Declaration of Independence

We hold these truths to be self-evident, that all men are created equal, that they are endowed by their Creator with certain unalienable Rights, that among these are Life, Liberty and the pursuit of Happiness. - That to secure these rights, Governments are instituted among Men, deriving their just powers from the consent of the governed.

Friday, November 3, 2017

Thinking and Learning

            Families, communities, and nations are strengthened when individuals understand that thinking is a large part of learning. As learning takes place in the brain, it is important to know how the brain works in order to make learning easier.

            The brain has two halves called hemispheres. Thinking and reasoning takes place as the two hemispheres work together and communicate through a “cable of nerves” called the corpus callosum (The World Book of Study Power, volume 1, page 44). Since the corpus callosum is the communication link between the two hemispheres, any communication between the hemispheres stops when this “cable of nerves” is damaged. Much of the following information comes from the above referenced book.

            The brain can, however, continue to operate in spite of the damaged communication link, but compensation must be made for the lack of communication. This is much the same as with other organs that are meant to work together, such as eyes, kidneys, and lungs.

Much of what we know about how the brain works comes from studying people whose corpus callosums have been severed for medical reasons; for example, to treat severe seizures. Scientists know a great deal about which apart of the brain does what, and how the brain handles each function.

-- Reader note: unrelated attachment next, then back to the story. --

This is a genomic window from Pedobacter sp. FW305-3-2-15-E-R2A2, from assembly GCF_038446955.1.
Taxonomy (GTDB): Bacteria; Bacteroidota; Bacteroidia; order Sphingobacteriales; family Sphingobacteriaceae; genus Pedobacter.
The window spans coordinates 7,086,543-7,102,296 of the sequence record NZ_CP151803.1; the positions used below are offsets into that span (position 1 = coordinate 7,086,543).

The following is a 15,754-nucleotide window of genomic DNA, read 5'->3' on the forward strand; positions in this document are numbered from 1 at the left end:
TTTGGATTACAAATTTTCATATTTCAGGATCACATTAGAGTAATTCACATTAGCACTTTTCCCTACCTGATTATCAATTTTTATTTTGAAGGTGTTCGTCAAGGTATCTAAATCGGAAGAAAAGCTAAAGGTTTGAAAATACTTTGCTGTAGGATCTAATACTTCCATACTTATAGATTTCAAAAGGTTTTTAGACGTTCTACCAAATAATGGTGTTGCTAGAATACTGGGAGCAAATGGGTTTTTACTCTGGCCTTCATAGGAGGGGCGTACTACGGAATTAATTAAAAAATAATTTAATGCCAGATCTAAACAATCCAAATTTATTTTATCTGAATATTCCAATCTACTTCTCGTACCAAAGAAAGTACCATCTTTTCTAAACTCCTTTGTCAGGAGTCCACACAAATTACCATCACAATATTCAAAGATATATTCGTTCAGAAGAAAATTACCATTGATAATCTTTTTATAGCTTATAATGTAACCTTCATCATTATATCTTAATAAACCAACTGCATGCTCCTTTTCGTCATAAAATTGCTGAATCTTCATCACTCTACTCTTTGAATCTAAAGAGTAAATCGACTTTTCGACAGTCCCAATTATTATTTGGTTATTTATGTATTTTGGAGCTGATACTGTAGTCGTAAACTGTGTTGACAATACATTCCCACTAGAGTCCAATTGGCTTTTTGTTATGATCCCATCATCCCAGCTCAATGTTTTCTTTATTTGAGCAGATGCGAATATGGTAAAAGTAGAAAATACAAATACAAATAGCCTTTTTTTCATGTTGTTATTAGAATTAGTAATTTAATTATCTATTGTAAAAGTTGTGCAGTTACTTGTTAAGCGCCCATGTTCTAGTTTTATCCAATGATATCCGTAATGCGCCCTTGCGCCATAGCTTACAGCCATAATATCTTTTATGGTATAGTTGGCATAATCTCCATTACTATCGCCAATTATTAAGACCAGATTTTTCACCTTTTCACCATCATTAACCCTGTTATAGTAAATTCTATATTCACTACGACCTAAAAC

When you perceive, weigh, recognize, or recall information, both hemisphere of your brain are at work. Each does its part in helping you respond to what’s going on. When you are cooking, for example, you use one kind of thinking to read the recipe. You use a different kind of thinking to have a hunch that you need less salt than the recipe calls for.

Of course, you may use one part of your brain more than the other when you’re doing certain things. When you’re folding laundry or balancing your checkbook, the areas that control the recall you need are at work. The same is true if you are drawing or looking at a work of art.

            The human brain is such a miraculous organ that it does things automatically. No one has to think about which hemisphere will be used when doing a certain task. The brain has the ability to handle many complex tasks at the same time, and it “picks the option that best suits the situation.”

Depending on the situation, therefore, your brain may choose a certain type of thought pattern over others. This is true, for example, of emotional experiences. When you’re confused, panicky, or elated, your feelings may affect the way you think about and react to a situation. They may seem to block your ability to think at all. [Some of these situations are being nervous about an exam, frightened by noises in the dark, confused when meeting someone who says all the right things but something about them does not seem quite right, or getting lost and not knowing where to go.]
In situations like these, you’ve got to clear your mind and decide what to do next, despite your fear or panic. The same is true when you feel nervous before taking an exam or making a speech. To perform successfully, you have to think clearly in the face of threat. That’s the time when you can’t rely on your brain’s automatic pilot – you have to take over and make a conscious decision.

            Parents can use this information about the brain to help their children understand better how their brains work. Understanding the need to clear the mind by controlling emotions could very well be helpful in keeping children physically safe as well as doing better in school.

            In order to learn, one must use their brain, and this is accomplished through thinking. Critical thinking is an extremely important skill to learn whether or not one is still in school. A good sign that a person is actually thinking about a subject or problem is when they start asking questions. A question means that someone is ready to learn some new information. Individuals who understand that thinking and learning go together are in a position to strengthen their family, community, and nation.

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